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Flashcards in Neisseria Deck (26):
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Where is N.meningitidis found?

Nasopharynx of humans ONLY. Strict human parasite.

1

Can immunity be developed to N.meningitidis?

Yes, to particular strains.

2

How does N.meningitidis spread?

By respiratory transmission.

3

What is the morphology of N.meningitidis?

1. Kidney bean shaped with concave sides, facing each other (doughnut appearance).
2. Gram(-) diplococci.

4

What is the metabolism of N.meningitidis?

1. Facultative anaerobe
2. Grows best in high CO2 environment.
3. Ferments maltose + glucose (m + g are in meningitidis).

5

What is the virulence of N.meningitidis?

1. Capsule
2. IgA1 protease
3. Unique proteins that can extract iron
4. Pili for adherence

6

What are the main serotypes of N.meningitidis capsule?

13 serotypes based on antigenicity of capsule polysaccharides.

7

What serotypes of N.meningitidis are associated with epidemics of meningitis?

A,B,C - usually type B.

8

What are the toxins of N.meningitidis?

1. Endotoxin: LPS
2. No exotoxins

9

What can N.meningitidis cause?

1. Meningitis
2. Septicemia (meningococcemia)

10

How can we identify N.meningitidis?

1. Gram stain
2. Culture:
- Chocolate agar
- Thayer Martin VCN
- Cell wall contain cytochrome oxidase which oxidizes dye tetramethylphenylene diamine from colorless to deep pink.
- PCR

11

What is important to keep in mind about N.meningitidis?

1. Neonates (6-24months) are very susceptible, when protective IgG is low.
2. Army recruits are also at high risk (with carriage rates of greater than 40%).

12

Where is N.gonorrhoeae found?

Humans only - no immunity to repeated infections.

13

How is N.gonorrhoeae transmitted?

Sexually

14

What is the morphology of N.gonorrhoeae?

The same as N.meningitidis.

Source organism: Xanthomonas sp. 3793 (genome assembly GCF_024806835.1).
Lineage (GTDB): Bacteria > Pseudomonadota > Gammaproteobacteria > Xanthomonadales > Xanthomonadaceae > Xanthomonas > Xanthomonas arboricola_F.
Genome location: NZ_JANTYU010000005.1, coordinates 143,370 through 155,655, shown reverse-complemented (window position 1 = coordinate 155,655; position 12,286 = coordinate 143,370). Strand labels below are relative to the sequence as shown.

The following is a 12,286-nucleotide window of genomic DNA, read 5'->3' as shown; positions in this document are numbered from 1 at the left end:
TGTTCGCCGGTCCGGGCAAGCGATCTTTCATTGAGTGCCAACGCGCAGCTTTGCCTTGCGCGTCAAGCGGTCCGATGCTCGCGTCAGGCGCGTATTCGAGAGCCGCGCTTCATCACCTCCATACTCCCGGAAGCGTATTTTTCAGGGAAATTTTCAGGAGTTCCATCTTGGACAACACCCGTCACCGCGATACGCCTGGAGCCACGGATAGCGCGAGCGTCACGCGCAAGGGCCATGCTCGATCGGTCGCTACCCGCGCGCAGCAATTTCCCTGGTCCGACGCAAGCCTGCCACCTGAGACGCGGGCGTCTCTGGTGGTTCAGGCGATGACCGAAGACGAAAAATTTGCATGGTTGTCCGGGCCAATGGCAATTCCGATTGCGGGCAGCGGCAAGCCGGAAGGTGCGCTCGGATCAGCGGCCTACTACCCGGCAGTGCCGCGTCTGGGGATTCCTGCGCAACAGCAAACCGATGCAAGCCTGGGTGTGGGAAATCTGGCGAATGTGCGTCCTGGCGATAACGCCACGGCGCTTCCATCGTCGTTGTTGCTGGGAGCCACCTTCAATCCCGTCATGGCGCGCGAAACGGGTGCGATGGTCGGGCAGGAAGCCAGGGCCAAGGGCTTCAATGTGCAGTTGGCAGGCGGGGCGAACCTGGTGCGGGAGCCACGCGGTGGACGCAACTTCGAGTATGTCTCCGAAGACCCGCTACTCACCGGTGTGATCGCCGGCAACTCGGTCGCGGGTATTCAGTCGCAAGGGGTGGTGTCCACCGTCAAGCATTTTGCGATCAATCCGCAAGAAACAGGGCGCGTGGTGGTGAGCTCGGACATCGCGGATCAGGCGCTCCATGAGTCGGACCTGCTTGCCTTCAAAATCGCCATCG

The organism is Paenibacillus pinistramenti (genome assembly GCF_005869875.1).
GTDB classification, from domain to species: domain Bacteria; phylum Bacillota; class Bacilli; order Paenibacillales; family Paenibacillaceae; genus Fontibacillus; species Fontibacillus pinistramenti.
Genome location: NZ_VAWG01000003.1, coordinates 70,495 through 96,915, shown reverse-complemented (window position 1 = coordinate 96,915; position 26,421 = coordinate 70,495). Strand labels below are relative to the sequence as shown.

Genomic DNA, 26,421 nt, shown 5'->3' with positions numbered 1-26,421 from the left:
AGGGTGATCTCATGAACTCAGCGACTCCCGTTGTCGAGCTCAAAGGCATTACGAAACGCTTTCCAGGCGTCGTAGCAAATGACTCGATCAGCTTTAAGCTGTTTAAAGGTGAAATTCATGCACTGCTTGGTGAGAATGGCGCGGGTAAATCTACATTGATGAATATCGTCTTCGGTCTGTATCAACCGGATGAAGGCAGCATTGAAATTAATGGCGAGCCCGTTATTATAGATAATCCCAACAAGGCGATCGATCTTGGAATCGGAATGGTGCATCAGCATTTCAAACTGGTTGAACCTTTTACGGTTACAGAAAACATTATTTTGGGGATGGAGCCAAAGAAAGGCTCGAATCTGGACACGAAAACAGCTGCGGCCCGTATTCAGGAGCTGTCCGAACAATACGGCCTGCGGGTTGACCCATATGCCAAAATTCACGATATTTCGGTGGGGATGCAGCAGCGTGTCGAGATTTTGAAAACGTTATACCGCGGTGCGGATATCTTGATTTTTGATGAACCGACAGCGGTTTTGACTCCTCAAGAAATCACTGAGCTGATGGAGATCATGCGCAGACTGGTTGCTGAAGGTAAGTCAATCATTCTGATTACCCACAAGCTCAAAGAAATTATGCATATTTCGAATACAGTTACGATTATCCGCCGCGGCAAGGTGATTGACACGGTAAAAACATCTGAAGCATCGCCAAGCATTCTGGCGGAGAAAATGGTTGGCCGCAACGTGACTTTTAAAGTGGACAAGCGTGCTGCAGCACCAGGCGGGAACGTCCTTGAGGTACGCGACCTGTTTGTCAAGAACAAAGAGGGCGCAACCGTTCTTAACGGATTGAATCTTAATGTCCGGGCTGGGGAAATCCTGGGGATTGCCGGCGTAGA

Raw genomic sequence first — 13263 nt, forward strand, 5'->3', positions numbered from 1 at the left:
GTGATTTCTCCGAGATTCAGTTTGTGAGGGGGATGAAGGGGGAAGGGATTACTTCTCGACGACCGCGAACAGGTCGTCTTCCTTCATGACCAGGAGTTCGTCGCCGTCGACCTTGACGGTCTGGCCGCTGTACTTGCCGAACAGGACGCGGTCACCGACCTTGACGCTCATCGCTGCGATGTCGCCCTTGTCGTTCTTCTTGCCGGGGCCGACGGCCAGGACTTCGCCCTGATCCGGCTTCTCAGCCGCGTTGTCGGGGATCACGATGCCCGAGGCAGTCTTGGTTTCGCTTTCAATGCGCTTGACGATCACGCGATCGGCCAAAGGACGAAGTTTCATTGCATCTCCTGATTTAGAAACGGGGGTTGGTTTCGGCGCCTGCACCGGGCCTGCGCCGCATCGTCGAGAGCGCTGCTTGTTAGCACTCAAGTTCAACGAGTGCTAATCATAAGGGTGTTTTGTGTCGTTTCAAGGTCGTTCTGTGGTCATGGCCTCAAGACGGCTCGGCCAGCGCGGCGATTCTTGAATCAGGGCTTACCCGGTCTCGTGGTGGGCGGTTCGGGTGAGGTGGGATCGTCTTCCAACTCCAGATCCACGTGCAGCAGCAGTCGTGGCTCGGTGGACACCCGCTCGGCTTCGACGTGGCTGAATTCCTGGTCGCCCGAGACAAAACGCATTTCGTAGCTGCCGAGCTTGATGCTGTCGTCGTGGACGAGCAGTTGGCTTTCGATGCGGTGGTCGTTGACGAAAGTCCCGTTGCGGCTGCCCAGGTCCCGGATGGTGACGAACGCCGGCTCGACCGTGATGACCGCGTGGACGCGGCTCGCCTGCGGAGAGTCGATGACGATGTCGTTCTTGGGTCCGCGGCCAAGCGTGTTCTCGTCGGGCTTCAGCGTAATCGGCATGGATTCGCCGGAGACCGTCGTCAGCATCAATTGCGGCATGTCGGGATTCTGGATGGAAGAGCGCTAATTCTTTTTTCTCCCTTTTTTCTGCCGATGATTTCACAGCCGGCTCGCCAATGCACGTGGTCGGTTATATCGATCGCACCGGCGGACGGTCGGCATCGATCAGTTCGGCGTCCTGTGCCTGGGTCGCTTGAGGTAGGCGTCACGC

15

What is the main metabolic difference between N.meningitidis and N.gonorrhoeae?

N.gonorrhoeae ferments only glucose, not maltose. (g is in gonorrhoeae)

16

What is the virulence of N.gonorrhoeae?

1. Pili
2. IgA1 protease
3. Outer membrane proteins
4. Unique proteins that can extract iron from transferrin, lactoferrin and Hb.

17

How do the pili of N.gonorrhoeae function as a virulent factor?

1. Adherence to epithelial cells
2. Antigenic variation
3. Antiphagocytic - binds bacteria tightly to host cell, protecting it from phagocytosis

18

What are the virulent outer membrane proteins of N.gonorrhoeae?

Protein I --> porin.
Protein II (opacity protein) --> presence associated with dark, opaque colonies - for adherence.

19

What are the toxins of N.gonorrhoeae?

LPS endotoxin - no exotoxin.

20

What can N.gonorrhoeae cause?

Men: urethritis
Women: cervical gonorrhea, which can progress to PID
Both:
1. Gonococcal bacteremia
2. Septic arthritis
Neonates: Ophthalmia neonatorum conjunctivitis in newborns.

21

How do we identify N.gonorrhoeae?

Same way as with N.meningitidis.

22

What is important to keep in mind about N.gonorrhoeae?

No immunity followin infection: a person can be reinfected numerous times.

23

Where is Moraxella (Branhamella) catarrhalis found?

Normal respiratory flora.

24

What can M.catarrhalis cause?

1. Otitis media in children
2. Respiratory tract infections - sinusitis, bronchitis, pneumonia.
3. COPD exacerbations

25

What is important to keep in mind about M.catarrhalis?

It is resistant to penicillin.